Water Well Journal Q&A

The president of Frey Well Drilling Inc. in Alden, New York, discusses the benefits of dual rotary drilling.

By Mike Price

Bill Frey, MGWC, has enjoyed the versatility of the dual rotary drilling method since the early 2000s. Photo courtesy Frey Well Drilling Inc. in Alden, New York.

With decades of invaluable drilling experience, Bill Frey, MGWC, enjoys sharing his knowledge with the next generations. It couldn’t be more important with the industry in need of growing its workforce.

“Everyone has a different learning curve,” says the 71-year-old president of Frey Well Drilling Inc. in Alden, New York. “Leave the new driller alone early on and don’t scold failures. Mistakes make the best drillers.”

Frey, a second-generation water well contractor who became a Master Groundwater Contractor (MGWC) in 2010 along with his brother, Mike, began drilling in his teens. His father, Harold, started the company in 1955 and it is a family-owned and operated residential and commercial drilling company that specializes in water well, gas, geothermal, rock, drainage, and utility drilling. Frey’s son, Brian Frey, CWD, and nephew, Keith Frey, are third-generation contractors.

In the early 2000s, Frey took delivery of his first Foremost Industries LP’s dual rotary (DR) drilling rig. Frey quickly took to the DR drilling method and the company recently took delivery of its seventh DR-12 drilling rig from Foremost. Frey has helped contribute to the design and testing of Foremost rigs over the years.

“You’ve got to know your area, and the Foremost allows us to do that and kind of hole saw down into the earth and figure out what’s really there in real time,” says Brian Frey, CWD, who has been to Ireland, Idaho, Pennsylvania, and throughout New York to help drillers with their DR rig.

“We do a lot of test hole drilling for municipalities under engineers’ guidance for samples every foot and send those samples out for screen analysis where samples from a sonic rig might be accurate but not as accurate as the Foremost. We lay out the samples every foot on the ground and you can see the colors and see the gravel and interfaces or changes. It’s allowed our engineers and hydrogeologists to make better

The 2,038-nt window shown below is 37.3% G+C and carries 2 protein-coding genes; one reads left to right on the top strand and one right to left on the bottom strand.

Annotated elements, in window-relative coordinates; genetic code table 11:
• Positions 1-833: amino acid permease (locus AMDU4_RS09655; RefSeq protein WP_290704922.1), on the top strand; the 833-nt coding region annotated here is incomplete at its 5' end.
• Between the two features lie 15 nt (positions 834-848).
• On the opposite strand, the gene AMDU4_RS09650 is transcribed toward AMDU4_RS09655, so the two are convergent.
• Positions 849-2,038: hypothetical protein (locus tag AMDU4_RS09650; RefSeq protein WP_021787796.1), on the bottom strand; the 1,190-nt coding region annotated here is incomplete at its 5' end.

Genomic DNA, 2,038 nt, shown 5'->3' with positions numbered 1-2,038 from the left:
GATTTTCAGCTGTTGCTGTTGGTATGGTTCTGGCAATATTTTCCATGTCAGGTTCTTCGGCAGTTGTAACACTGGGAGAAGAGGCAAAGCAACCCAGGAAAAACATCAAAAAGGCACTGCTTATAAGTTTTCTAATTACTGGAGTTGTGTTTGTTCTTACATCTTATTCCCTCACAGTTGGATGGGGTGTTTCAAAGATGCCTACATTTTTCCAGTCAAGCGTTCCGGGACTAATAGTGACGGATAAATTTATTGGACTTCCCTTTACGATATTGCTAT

decisions by sampling in real time.”

With DR continuing to grow in use in the water well industry, Water Well Journal caught up with Bill Frey, MGWC, to discuss it as well as pressing issues in the industry.

Frey welds a 6-inch casing joint for a 580-foot well that had 240 feet of overburden and cavernous limestone.

Water Well Journal: Why do you think dual rotary is the preferred drilling method and what is your favorite aspect of it?
Bill Frey, MGWC: Dual rotary is the preferred method for drilling in many applications; smaller hole [inside casing, not outside], less fuel, less bit cost, and less overall wear and tear. Simply, rigs last longer with a great re-sale value.

The cuttings are from just ahead of the casing only, making the picture of the wellbore easily interpreted. No worries. You can stop anytime and go home because you are not open hole drilling, hoping to reach rock and set casing before the hole collapses. The driller can drill ahead with the option to add more casing at any time.

The cuttings are away from the rig and operator. No more big yellow boots for me. No dirty mud drilling. The casing goes through boulders of any thickness and even through rock past those terrible mud-producing caverns. My clothes and gloves are always warm in the rig cab and there is a warmed-up cab for the ride to the next job, which is so predictable because every job is easy.

The manufacturers of DRs are listening to the drillers and will continue to improve their products according to the driller’s desires. No more Henry Ford theory “any color as long as it’s black.” My rigs are royal blue with our own driller adaptations, which also makes our rigs’ re-sale value higher and desirable.

WWJ: The water well industry is seeing an increase in drillers switching to this method. Why do you think that is?
Frey: Drillers, like all people, want their job to have fewer worries and less logistics and be more fun.